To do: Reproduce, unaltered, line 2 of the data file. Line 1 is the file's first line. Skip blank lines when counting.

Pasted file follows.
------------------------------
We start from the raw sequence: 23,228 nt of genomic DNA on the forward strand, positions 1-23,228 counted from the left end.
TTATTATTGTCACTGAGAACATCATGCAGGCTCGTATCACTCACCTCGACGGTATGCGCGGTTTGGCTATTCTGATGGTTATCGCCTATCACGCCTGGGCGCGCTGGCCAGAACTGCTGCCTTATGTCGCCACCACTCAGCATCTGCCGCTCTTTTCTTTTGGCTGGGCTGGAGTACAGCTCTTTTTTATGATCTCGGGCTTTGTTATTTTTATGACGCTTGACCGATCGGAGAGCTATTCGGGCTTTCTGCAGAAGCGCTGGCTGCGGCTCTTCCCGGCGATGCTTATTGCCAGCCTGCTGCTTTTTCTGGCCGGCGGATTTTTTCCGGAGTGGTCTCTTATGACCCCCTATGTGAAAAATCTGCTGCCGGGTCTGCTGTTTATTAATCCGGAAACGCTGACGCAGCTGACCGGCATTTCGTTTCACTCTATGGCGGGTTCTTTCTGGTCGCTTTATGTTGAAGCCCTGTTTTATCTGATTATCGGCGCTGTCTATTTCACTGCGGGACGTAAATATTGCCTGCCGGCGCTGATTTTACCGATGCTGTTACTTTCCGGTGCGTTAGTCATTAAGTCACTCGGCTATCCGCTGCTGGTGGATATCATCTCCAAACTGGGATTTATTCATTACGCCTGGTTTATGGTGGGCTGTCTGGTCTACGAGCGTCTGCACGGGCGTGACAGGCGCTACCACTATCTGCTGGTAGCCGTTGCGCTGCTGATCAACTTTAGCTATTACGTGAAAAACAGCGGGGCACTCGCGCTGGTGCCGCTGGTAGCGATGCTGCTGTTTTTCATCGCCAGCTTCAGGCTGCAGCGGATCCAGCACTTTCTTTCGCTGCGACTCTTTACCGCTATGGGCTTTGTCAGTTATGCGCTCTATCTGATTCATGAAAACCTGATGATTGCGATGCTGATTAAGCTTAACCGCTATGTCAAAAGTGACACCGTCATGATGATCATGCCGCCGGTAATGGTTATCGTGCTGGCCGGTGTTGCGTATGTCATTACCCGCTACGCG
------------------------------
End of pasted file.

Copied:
TTATTATTGTCACTGAGAACATCATGCAGGCTCGTATCACTCACCTCGACGGTATGCGCGGTTTGGCTATTCTGATGGTTATCGCCTATCACGCCTGGGCGCGCTGGCCAGAACTGCTGCCTTATGTCGCCACCACTCAGCATCTGCCGCTCTTTTCTTTTGGCTGGGCTGGAGTACAGCTCTTTTTTATGATCTCGGGCTTTGTTATTTTTATGACGCTTGACCGATCGGAGAGCTATTCGGGCTTTCTGCAGAAGCGCTGGCTGCGGCTCTTCCCGGCGATGCTTATTGCCAGCCTGCTGCTTTTTCTGGCCGGCGGATTTTTTCCGGAGTGGTCTCTTATGACCCCCTATGTGAAAAATCTGCTGCCGGGTCTGCTGTTTATTAATCCGGAAACGCTGACGCAGCTGACCGGCATTTCGTTTCACTCTATGGCGGGTTCTTTCTGGTCGCTTTATGTTGAAGCCCTGTTTTATCTGATTATCGGCGCTGTCTATTTCACTGCGGGACGTAAATATTGCCTGCCGGCGCTGATTTTACCGATGCTGTTACTTTCCGGTGCGTTAGTCATTAAGTCACTCGGCTATCCGCTGCTGGTGGATATCATCTCCAAACTGGGATTTATTCATTACGCCTGGTTTATGGTGGGCTGTCTGGTCTACGAGCGTCTGCACGGGCGTGACAGGCGCTACCACTATCTGCTGGTAGCCGTTGCGCTGCTGATCAACTTTAGCTATTACGTGAAAAACAGCGGGGCACTCGCGCTGGTGCCGCTGGTAGCGATGCTGCTGTTTTTCATCGCCAGCTTCAGGCTGCAGCGGATCCAGCACTTTCTTTCGCTGCGACTCTTTACCGCTATGGGCTTTGTCAGTTATGCGCTCTATCTGATTCATGAAAACCTGATGATTGCGATGCTGATTAAGCTTAACCGCTATGTCAAAAGTGACACCGTCATGATGATCATGCCGCCGGTAATGGTTATCGTGCTGGCCGGTGTTGCGTATGTCATTACCCGCTACGCG